After taking part in the Iwakura Mission in 1871-1873, Itô was named Minister of the Interior in 1878, succeeding Ôkubo Toshimichi to that post. In debates over the structure of government in the late 1870s to early 1880s, Itô was among the leading proponents of a gradualist approach, arguing in an 1880 memorial to the throne that the common people were not ready to take on the responsibilities of electing a popular legislature in an informed, educated and responsible manner; rather, he argued that the nobility (kazoku) and former samurai (shizoku) were the ones who had the education and virtue to be entrusted with running the government, and that at least initially the popular role in government should be restricted to a Board of Auditors, who could represent the people in observing that the nation's finances are managed responsibly. Further, his memorial emphasizes the concept of the national polity, or kokutai, associating the Nation with the Emperor, rather than with the people, arguing that a powerful Upper House (a House of Lords, or Genrôin) is essential to defending and maintaining that nation (i.e. in its monarchical nature). The attitudes and approaches expressed in this memorial are quite evident in the Meiji Constitution of 1889, and of the character of pre-1945 Japanese government more broadly. The Emperor was equated with the Nation, and emphasis was placed on subjects' duty to the Nation (and to the Emperor), rather than on the government's duty to the people, and the Lower House of the National Diet was largely restricted to approving the national budget, wielding little influence on policy decisions.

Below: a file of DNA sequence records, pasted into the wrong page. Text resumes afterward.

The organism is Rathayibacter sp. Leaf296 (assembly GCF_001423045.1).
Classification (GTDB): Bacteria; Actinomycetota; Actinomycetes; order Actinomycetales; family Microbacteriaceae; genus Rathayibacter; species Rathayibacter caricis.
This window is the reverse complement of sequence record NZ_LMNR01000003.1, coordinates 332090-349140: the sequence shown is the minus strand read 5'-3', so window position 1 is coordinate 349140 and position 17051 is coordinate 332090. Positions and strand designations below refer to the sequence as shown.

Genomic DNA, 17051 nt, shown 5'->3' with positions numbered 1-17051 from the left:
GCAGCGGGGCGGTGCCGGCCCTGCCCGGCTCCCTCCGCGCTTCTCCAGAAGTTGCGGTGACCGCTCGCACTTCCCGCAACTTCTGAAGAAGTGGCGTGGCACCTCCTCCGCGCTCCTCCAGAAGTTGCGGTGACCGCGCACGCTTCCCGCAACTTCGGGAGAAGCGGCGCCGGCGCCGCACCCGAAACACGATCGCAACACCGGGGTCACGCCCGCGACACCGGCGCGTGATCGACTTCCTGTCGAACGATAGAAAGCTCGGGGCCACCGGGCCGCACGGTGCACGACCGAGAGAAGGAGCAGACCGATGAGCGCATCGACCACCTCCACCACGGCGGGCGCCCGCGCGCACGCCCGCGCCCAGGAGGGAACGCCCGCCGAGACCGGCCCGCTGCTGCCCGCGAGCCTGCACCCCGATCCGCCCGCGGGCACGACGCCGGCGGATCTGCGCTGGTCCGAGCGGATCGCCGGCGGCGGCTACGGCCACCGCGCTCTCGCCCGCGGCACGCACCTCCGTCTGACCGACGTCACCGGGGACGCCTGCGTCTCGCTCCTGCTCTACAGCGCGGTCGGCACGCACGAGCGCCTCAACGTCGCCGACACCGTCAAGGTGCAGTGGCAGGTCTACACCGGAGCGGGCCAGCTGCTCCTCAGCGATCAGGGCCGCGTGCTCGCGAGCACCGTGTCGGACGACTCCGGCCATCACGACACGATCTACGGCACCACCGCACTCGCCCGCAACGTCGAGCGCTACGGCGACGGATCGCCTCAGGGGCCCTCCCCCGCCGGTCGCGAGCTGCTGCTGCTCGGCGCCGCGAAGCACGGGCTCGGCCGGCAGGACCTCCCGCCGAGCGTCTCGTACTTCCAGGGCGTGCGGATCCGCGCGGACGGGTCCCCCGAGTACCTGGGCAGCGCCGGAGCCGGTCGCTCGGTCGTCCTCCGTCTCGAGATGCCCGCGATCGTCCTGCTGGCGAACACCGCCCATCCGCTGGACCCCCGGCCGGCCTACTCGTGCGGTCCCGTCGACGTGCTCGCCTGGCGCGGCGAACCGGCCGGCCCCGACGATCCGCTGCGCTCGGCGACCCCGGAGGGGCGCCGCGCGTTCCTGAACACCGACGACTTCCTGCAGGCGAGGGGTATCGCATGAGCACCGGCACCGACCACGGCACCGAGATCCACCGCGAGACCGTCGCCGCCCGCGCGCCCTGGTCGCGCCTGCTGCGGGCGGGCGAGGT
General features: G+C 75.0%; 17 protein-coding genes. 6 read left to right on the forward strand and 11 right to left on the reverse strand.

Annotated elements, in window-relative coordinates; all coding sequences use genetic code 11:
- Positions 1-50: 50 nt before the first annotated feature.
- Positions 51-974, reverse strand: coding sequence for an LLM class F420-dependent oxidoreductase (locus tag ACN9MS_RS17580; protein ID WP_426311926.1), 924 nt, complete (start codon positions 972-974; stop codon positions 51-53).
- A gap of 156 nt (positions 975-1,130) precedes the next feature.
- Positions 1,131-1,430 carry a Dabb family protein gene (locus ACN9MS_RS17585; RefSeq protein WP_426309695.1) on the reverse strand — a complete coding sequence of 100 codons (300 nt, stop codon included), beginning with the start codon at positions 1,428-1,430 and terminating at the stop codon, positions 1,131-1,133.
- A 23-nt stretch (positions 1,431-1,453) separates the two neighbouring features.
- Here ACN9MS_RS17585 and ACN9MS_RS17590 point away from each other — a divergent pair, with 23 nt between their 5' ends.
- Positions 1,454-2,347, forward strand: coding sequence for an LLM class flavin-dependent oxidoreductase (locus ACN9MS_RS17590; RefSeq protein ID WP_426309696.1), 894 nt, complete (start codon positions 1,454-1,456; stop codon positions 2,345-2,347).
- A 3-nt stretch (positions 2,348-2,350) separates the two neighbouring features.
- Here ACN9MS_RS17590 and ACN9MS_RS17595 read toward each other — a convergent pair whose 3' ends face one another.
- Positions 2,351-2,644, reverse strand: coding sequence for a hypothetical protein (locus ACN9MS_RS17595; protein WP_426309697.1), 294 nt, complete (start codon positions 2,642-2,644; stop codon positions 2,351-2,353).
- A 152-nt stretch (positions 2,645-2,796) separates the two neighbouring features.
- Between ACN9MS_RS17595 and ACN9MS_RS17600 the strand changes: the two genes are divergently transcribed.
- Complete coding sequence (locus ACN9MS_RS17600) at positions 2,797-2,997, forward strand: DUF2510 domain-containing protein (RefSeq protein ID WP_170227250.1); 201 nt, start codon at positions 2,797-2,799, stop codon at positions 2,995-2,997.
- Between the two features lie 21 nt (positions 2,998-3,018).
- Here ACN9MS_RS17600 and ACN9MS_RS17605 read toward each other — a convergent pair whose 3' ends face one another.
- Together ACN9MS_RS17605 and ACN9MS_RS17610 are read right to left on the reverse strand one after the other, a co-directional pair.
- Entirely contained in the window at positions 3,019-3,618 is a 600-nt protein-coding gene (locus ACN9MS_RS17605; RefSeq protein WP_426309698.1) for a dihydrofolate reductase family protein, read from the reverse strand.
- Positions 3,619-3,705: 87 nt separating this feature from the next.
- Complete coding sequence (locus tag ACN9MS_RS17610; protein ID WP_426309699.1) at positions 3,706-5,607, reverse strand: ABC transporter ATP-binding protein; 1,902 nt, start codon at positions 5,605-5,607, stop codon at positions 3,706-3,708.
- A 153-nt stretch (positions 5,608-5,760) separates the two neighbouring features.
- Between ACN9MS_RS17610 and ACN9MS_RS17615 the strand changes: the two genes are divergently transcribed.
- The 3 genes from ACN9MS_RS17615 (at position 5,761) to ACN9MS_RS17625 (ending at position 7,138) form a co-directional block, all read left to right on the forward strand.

Itô became the first prime minister of the modern state of Japan in 1885, when the cabinet system was established. Among his many activities in that position was participation in diplomatic negotiations with Li Hongzhang which managed, in the end, to avoid war with China in the 1880s, or depending on one's perspective, to at least delay the outbreak of conflict until the mid-1890s.
In 1895, he was among the main Japanese representatives at the negotiation and signing of the Treaty of Shimonoseki which ended the Sino-Japanese War. Later that decade, he became the head of the Survey Bureau for Imperial Household Institutions (Teishitsu seido chôsakyoku), and played an influential role in creating or shaping various Imperial customs, practices, and rituals. Judging from his speeches, he seems to have been cleanly aware that the Bureau, and other government arms, were not simply reviving or restoring, but actually inventing, Imperial tradition, national ceremony, and so forth, for the new, modern, Imperial Japanese nation-state.
|Prime Minister of Japan
- Plaques on-site at University College London.
- David Lu, Japan: A Documentary History, ME Sharpe (1997), 333-338.
- Takashi Fujitani, Splendid Monarchy, University of California Press (1998), 23.
- Mark Peattie, The Japanese Colonial Empire, Princeton University Press (1984), 17.